Secret Lives of Interns: Writing and Writing Over at the Contemporary Jewish Museum
A blog post by Rachel Ellis
This past March, before I was an intern at the Jewish Museum of Maryland, I visited San Francisco and the Contemporary Jewish Museum.
Two of their exhibitions juxtaposed each other quite beautifully: “Our Struggle: Responding to Mein Kampf” and “As It Is Written: Project 304,805.”
In the former, artist Linda Ellia’s responds to Mein Kampf by Adolf Hitler. She invited hundreds of individuals to reclaim a page by painting, drawing, writing, or otherwise altering it. The exhibition interacted with themes of emotion and materiality. “Writing over” the pages allowed Linda, the other artists, and museum-goers to interact with Mein Kampf by acknowledging its existence and participating in their own way.
Moving upstairs, “As It Is Written: Project 304,805” presents facts, history, and objects related to the Torah. Like the exhibition downstairs, the Contemporary Jewish Museum uses this space to interact with powerful words that are both historically meaningful and culturally central.
Julie Seltzer, a trained female scribe, is writing a Torah, all 304,805 letters, in front of our eyes. As she writes this text, Seltzer creates a living document for the Jewish people. It is amazing to watch as something holy, in a process so heretofore obscure, is revealed right before us.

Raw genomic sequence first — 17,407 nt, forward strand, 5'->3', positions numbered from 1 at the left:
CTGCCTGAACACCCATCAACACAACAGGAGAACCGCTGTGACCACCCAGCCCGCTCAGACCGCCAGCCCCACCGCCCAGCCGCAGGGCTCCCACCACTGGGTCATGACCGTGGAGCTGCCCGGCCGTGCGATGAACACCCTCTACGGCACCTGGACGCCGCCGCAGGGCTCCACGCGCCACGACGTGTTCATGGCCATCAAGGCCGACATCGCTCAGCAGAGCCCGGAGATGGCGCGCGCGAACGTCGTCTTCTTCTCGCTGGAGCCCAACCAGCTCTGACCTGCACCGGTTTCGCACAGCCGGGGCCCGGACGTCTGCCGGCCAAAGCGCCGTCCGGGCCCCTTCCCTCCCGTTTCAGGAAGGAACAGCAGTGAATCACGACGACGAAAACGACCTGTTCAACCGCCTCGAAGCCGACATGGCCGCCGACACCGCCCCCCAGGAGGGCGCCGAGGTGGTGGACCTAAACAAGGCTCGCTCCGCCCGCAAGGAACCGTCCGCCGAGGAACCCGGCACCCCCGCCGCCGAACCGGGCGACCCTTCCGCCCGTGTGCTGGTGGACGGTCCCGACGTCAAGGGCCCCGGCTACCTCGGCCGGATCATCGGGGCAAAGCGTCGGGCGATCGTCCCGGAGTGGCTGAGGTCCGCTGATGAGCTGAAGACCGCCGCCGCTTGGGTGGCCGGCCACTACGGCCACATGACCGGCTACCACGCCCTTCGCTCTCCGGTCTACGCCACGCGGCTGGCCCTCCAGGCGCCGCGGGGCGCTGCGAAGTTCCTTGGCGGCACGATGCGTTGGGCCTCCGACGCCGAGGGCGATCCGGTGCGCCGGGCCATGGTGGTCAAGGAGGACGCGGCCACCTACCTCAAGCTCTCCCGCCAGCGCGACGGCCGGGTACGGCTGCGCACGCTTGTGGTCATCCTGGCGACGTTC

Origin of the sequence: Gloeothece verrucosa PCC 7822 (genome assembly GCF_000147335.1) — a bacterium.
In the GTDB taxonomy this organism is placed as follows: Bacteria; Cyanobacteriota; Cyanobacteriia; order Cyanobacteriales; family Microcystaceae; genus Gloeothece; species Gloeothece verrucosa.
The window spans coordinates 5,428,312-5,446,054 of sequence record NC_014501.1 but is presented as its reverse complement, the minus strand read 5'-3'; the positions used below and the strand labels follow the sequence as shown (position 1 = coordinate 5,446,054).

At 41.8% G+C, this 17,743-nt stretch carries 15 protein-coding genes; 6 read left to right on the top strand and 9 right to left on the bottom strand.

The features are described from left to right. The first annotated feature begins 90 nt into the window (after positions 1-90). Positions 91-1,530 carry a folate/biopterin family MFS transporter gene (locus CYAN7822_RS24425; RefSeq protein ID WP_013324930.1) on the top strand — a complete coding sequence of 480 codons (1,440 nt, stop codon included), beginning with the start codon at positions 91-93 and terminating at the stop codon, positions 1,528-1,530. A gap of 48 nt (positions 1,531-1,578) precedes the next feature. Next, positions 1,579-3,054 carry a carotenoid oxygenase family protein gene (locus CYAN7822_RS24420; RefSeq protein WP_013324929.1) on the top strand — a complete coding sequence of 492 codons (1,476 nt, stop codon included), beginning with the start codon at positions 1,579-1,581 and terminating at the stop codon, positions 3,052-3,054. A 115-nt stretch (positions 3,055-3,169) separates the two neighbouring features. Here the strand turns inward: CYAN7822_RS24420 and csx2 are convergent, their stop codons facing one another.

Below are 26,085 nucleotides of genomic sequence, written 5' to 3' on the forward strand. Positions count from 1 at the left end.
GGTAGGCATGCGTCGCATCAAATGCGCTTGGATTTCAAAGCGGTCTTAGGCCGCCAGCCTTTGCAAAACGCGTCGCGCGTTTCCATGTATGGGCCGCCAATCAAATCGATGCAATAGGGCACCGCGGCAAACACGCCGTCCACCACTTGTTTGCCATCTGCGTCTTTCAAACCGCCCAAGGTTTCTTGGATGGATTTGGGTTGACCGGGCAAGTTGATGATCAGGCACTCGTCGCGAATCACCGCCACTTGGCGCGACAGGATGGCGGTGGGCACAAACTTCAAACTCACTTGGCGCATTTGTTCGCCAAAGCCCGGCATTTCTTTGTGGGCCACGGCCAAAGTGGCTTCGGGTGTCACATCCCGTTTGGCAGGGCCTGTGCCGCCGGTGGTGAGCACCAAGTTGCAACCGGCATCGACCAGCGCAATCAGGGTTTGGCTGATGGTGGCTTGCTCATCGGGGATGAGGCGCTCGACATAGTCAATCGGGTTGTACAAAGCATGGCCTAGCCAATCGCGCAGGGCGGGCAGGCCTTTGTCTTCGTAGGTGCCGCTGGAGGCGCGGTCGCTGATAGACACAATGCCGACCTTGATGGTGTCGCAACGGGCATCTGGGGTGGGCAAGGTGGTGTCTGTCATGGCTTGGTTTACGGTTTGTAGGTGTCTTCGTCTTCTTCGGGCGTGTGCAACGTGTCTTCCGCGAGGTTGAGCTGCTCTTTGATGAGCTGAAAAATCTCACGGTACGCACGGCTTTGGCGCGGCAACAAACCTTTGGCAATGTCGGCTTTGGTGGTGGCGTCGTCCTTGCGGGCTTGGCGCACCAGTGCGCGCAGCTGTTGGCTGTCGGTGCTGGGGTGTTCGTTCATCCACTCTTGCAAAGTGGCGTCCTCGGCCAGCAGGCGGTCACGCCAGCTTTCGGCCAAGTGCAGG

The last of the 613 mitzvot (commandments) is to write a Sefer Torah. This mitzvah has been interpreted in many different ways; the Contemporary Jewish Museum has found one way to achieve this commandment right in their exhibition space. The People’s Torah takes a photograph of the museum visitor’s hand and morphs it electronically into one letter in the Five Books of Moses. After 304, 805 people have a “hand” in making a 3-D Torah, it will be a contemporary and collective way to participate in the mitzvah.
Image found HERE – Click the link then click my hand,
and watch it transform into ה
The Contemporary Jewish Museum is hip, young, contemporary. In their exhibitions, Judaism interacts with the modern world in innovative ways. With Mein Kampf, we are reinterpreting the pages. With the People’s Torah, we are using a new method for a tradition that is thousands of years old. In the former, we are making profane a text sacred to the Nazis. In the latter, we are making a sacred text for ourselves.
These two adjacent exhibitions present a compelling juxtaposition of writing and rewriting. They reveal the power of words and different avenues for participation in making meaning.
“Our Struggle” closed on July 15, 2010. “As It Is Written” will remain open until March 29, 2011 at the Contemporary Jewish Museum.